You might think the recent exoneration of the scientists involved in the so-called "Climategate" scandal would have put a damper on efforts by climate change deniers to exploit the issue. But the leaders of the anti-science movement were still at it on Friday, as the Heritage Foundation and the Competitive Enterprise Institute hosted a lunch briefing on Capitol Hill to continue playing up the "controversy."
"The Climategate Scandals: What Has Been Revealed And What Does It Mean?" featured Cato's Pat Michaels and John D'Aleo, a meteorologist who runs the skeptic outlet ICECAP. It also featured Chick-Fil-A catering, which seemed to be the chief draw for many of the young House staffers in the audience.
The briefing was a rehashing of many tired points: other climate scientists are mean to climate skeptics; the world is not actually getting warmer; but if it was, the problem isn't burning fossil fuels, it’s the sun, water vapor, or volcanoes; satellite temperature readings are more reliable than surface temperature readings; there are many scientists who disagree with the consensus on climate change but are just too scared to speak up.
The panelists spent a lot of time on "Climategate," arguing that the incident proves that global warming is "a catastrophe that never was," as Heritage senior policy analyst Ben Lieberman put it. Of course, he noted that he was already a skeptic well before the emails were leaked: "I've been a fairly hardnosed skeptic for years. After Climategate I realized I wasn't skeptical enough."
Since the panelists spent a lot of time complaining about how the investigations into "Climategate" were just "whitewash," I asked Michaels what they would accept as an objective examination of the emails. His response? Nothing could ever satisfy the skeptics. "I don't think the can of worms can be unloaded," said Michaels. "It's just not going to happen."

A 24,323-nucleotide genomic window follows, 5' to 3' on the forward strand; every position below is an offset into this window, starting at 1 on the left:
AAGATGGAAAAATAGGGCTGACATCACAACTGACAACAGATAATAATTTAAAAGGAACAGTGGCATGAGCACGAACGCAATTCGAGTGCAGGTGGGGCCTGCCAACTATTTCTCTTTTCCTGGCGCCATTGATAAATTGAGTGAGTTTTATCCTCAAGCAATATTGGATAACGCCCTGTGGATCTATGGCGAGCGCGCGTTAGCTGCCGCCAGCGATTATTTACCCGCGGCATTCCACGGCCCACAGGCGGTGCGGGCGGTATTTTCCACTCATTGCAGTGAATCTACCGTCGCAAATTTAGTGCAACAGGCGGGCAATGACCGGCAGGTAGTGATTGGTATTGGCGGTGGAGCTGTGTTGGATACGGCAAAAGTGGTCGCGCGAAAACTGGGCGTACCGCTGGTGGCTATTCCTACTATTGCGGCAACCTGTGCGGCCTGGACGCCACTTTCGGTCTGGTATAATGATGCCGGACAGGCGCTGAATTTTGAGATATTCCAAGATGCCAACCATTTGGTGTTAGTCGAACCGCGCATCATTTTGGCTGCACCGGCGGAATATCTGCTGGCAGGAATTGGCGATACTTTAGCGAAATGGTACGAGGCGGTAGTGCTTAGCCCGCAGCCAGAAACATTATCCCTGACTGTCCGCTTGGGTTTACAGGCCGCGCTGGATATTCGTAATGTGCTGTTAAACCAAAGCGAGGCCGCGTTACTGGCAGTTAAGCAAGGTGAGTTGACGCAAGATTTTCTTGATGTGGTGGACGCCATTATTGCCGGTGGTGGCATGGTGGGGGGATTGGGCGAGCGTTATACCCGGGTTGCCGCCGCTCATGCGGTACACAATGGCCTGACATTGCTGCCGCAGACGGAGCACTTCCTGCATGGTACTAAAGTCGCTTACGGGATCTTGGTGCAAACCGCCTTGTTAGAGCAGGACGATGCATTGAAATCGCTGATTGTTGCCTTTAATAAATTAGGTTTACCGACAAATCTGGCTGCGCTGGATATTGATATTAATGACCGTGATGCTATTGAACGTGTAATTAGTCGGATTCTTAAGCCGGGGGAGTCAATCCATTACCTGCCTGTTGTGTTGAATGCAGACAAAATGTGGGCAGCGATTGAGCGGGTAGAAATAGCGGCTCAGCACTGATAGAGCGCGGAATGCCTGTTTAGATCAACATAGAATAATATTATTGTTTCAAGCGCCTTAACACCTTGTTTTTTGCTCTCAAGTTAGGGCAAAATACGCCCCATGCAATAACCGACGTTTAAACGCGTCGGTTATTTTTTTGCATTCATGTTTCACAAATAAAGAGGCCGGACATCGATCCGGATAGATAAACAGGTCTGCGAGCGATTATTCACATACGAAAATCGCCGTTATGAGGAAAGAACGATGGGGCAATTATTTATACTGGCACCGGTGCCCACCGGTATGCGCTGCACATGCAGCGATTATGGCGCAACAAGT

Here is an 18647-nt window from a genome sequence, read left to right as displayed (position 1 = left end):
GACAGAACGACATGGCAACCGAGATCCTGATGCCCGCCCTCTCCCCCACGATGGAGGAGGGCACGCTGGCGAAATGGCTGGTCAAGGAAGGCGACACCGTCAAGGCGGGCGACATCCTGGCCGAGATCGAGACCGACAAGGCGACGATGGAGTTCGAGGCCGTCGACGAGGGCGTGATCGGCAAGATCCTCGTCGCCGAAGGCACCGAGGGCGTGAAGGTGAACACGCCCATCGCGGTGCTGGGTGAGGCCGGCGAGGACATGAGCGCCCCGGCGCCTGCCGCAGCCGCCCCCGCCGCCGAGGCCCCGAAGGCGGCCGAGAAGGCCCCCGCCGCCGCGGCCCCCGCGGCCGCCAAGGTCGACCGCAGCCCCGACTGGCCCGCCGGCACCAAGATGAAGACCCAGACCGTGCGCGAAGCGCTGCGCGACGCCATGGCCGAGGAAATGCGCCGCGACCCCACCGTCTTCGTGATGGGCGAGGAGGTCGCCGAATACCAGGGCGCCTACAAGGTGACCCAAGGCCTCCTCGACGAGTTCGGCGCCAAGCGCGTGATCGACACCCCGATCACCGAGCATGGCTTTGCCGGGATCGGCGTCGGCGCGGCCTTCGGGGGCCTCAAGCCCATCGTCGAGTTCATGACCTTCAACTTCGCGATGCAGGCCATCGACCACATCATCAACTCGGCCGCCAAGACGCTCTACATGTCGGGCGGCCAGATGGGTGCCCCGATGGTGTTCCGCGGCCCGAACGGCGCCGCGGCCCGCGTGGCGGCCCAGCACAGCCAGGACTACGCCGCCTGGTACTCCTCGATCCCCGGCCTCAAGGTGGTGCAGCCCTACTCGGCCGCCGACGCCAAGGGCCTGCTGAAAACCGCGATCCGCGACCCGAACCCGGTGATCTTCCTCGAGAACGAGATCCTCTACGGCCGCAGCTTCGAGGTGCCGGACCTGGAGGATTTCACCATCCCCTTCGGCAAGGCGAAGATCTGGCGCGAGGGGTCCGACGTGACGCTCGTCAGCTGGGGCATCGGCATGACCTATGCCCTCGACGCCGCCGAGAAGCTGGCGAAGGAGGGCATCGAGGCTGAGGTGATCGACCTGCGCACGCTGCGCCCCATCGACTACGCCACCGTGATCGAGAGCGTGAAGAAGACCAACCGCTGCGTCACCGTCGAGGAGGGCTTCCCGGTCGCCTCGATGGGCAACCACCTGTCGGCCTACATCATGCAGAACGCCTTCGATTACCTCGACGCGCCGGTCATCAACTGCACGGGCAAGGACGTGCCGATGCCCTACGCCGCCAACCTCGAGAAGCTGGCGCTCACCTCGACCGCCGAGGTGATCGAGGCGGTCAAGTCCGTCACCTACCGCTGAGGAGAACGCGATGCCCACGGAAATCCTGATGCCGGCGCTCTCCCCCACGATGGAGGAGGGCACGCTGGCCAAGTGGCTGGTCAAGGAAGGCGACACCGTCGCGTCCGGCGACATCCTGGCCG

He said it would be difficult "to find someone with expertise on this" who is a "purely objective person." He also took the opportunity to subtly downplay his industry ties, and portray scientists funded by grants and universities as equally biased. "How can you have expertise and not be supported in some way?" he said. "That makes this a difficult situation."
So, the skeptics will never be satisfied, nor will they abandon their flogging of the emails as the smoking gun proving that climate change is a giant conspiracy. (Never mind that the emails didn't put a dent in the vast body of scientific evidence on climate change.)
The event itself was a case study in how these guys manage to keep this non-issue alive. Discover's Sheril Kirshenbaum has an excellent post up about their strategy and why it works (hint: the Chick-Fil-A is part of it). In any case, don't expect the skeptics to give up on Climategate any time soon. Heritage and CEI are planning another event on the matter for June 17.